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THE PRESIDENT'S COMMITTEE
ON THE
INTERNATIONAL LABOR ORGANIZATION

CONCLUSIONS

On May, 4, 2010, the Secretary of Labor convened a meeting of the President's Committee on the International Labor Organization (PC/ILO) to consider United States policy on a number of ILO issues. The Members of the Committee (1) adopted the following conclusions and requested the Chair to transmit them to the President.

The President's Committee on the International Labor Organization:

  1. Recalling that the President's Committee was established thirty years ago for the purpose of formulating and coordinating U.S. policy towards the ILO; reaffirming the vital importance of U.S. membership and active participation in the ILO; and recognizing that labor and social issues are an indispensable part of globalization and economic recovery; welcomes and fully supports the reinvigoration of the PC/ILO mechanism after a ten-year period of inactivity.

  2. Underscoring the value of U.S. ratification of ILO conventions; and reaffirming support for the tripartite ground rules governing U.S. ratification (2); calls upon the Tripartite Advisory Panel on International Labor Standards (TAPILS) to resume its work of reviewing the legal feasibility of U.S. ratification of selected ILO conventions.

  3. Recalling the significant role of the PC/ILO in accomplishing U.S. ratification of ILO Convention No. 182 on the Worst Forms of Child Labor; recalling also that ILO Convention No. 111 on Discrimination in Employment and Occupation was submitted to the Senate for advice and consent to ratification in 1998; recognizing that the United States is an international model for equality of opportunity and treatment in the workplace; and considering that ratification of ILO Convention No. 111 would be an important expression of support for this fundamental right; pledges to work toward the successful completion of the ratification process for ILO Convention No. 111.

  4. Noting the contribution of the maritime industry to the U.S. and international economies; and understanding the value of protecting and promoting seafarers' rights to decent conditions of work and of creating conditions of fair competition for ship-owners, while at the same time enhancing maritime security; urges TAPILS, in conjunction with the Coast Guard and all other relevant U.S. agencies, to expedite its review of ILO Convention No. 185 on Seafarers' Identity Documents and the consolidated Maritime Labor Convention of 2006 and, where necessary, to find ways to resolve concerns about U.S. compliance.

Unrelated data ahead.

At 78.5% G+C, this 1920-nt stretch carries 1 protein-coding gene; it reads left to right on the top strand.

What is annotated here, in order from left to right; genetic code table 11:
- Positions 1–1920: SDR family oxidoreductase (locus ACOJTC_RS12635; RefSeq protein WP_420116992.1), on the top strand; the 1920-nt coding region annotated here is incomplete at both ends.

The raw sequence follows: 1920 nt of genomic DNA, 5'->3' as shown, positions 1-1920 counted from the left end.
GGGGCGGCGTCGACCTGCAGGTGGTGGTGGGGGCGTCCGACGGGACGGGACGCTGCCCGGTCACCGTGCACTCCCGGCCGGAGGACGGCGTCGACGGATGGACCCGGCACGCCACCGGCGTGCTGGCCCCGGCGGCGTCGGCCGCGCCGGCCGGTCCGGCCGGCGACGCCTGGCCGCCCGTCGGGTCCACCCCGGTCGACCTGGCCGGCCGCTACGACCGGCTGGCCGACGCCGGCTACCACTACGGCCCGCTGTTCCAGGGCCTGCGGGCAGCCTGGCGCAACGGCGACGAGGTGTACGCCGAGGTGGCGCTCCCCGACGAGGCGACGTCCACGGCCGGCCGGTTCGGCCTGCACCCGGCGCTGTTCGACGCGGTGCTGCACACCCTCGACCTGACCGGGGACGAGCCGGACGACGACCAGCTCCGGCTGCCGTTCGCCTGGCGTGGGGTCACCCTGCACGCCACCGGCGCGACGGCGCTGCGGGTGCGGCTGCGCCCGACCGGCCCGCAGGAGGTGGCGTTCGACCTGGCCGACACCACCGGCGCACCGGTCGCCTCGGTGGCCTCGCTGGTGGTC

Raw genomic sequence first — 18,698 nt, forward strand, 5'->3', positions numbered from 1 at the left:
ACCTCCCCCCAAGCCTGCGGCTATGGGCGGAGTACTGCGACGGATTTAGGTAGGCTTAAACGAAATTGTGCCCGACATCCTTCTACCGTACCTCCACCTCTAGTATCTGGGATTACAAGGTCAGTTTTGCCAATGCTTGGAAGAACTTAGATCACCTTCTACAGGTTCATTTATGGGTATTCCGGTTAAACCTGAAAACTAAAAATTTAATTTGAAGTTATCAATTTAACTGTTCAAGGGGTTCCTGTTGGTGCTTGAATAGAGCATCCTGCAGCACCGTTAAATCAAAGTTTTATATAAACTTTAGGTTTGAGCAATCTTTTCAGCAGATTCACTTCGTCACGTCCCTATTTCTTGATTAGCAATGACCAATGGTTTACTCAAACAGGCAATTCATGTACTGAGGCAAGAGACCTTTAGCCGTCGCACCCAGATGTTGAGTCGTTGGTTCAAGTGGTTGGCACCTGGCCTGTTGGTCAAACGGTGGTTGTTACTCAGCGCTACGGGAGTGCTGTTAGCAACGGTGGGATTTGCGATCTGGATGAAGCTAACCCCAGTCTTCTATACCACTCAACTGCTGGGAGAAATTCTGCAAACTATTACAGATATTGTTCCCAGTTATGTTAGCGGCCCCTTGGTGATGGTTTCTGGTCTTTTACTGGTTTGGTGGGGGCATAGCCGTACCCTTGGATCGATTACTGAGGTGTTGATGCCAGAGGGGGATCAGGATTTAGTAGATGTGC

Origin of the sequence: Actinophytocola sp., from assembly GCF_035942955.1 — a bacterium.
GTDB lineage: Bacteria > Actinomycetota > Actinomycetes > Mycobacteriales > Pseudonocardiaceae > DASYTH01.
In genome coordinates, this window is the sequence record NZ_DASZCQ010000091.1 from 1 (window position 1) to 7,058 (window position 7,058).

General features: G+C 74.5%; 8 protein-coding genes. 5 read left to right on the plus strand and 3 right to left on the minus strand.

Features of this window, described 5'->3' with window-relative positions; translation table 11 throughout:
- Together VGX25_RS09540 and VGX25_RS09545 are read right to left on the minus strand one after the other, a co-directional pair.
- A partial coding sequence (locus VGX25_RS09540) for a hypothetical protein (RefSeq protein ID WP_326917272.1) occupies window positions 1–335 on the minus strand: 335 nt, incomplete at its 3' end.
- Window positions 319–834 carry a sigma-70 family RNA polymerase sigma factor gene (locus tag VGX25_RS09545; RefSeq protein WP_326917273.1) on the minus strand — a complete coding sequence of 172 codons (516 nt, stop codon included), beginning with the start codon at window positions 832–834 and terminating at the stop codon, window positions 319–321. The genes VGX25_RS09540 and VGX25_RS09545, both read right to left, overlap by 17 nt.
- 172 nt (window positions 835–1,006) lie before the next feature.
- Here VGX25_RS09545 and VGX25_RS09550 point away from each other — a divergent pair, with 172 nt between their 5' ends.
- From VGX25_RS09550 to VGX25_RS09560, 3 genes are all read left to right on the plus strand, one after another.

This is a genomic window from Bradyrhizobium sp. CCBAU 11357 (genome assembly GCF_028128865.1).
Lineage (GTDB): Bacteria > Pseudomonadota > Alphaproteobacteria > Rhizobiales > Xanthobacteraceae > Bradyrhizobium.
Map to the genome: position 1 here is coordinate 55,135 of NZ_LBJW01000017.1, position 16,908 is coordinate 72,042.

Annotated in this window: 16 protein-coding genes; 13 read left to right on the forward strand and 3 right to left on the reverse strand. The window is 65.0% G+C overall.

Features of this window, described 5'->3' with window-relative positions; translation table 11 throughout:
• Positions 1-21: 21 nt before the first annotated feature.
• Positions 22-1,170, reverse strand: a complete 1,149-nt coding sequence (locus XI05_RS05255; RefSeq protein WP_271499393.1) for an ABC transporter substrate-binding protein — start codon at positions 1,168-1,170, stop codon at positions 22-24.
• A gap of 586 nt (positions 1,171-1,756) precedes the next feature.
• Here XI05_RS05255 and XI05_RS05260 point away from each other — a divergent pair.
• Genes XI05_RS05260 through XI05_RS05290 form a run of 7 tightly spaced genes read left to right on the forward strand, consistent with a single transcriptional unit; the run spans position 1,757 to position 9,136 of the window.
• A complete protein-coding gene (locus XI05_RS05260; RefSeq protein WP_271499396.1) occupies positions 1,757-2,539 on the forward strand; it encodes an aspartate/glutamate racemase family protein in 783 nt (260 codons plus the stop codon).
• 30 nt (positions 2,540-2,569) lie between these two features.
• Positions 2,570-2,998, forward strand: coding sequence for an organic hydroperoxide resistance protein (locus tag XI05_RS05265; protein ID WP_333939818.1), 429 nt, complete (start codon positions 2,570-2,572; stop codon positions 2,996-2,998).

5. Recognizing that ILO conventions cover a wide range of issues relating to fundamental labor rights, governance and technical standards; urges TAPILS to submit to the Committee a short list of other ILO conventions that appear to be suitable for legal review and possible U.S. ratification in the near term.

  6. Noting the Committee's traditional role of informing the development of the U.S. Government's objectives for participation in the ILO; recalling the significance of the 1998 ILO Declaration on Fundamental Principles and Rights at Work and its Follow-up; and mindful of the 2008 ILO Declaration on Social Justice for a Fair Globalization; resolves to work constructively together on a tripartite basis to support the effective implementation of the ILO's strategic objectives of employment, social protection, social dialogue, and promotion of international labor standards.

 

1 The President's Committee was established by Executive Order 12216 of June 18, 1980. It comprises the Secretary of Labor, who chairs the Committee, the Secretary of State, the Secretary of Commerce, the Assistant to the President for National Security Affairs, the Assistant to the President for Economic Policy, the President of the AFL-CIO, and the President of the U.S. Council for International Business. The Committee is currently authorized by Executive Order 13511 and its Charter dated October 30, 2009.

2 The ground rules — adopted by the President's Committee in 1985 and formalized in a 1988 Senate Declaration — set out three principles for U.S. ratification of ILO conventions:  that each ILO convention will be examined on its merits on a tripartite basis; that if there are any differences between the convention and Federal law and practice, these will be dealt with in the normal legislative process; and that there is no intention to change State law and practice by Federal action through ratification of ILO conventions, and the examination will include possible conflicts between Federal and State law that would be caused by such ratification.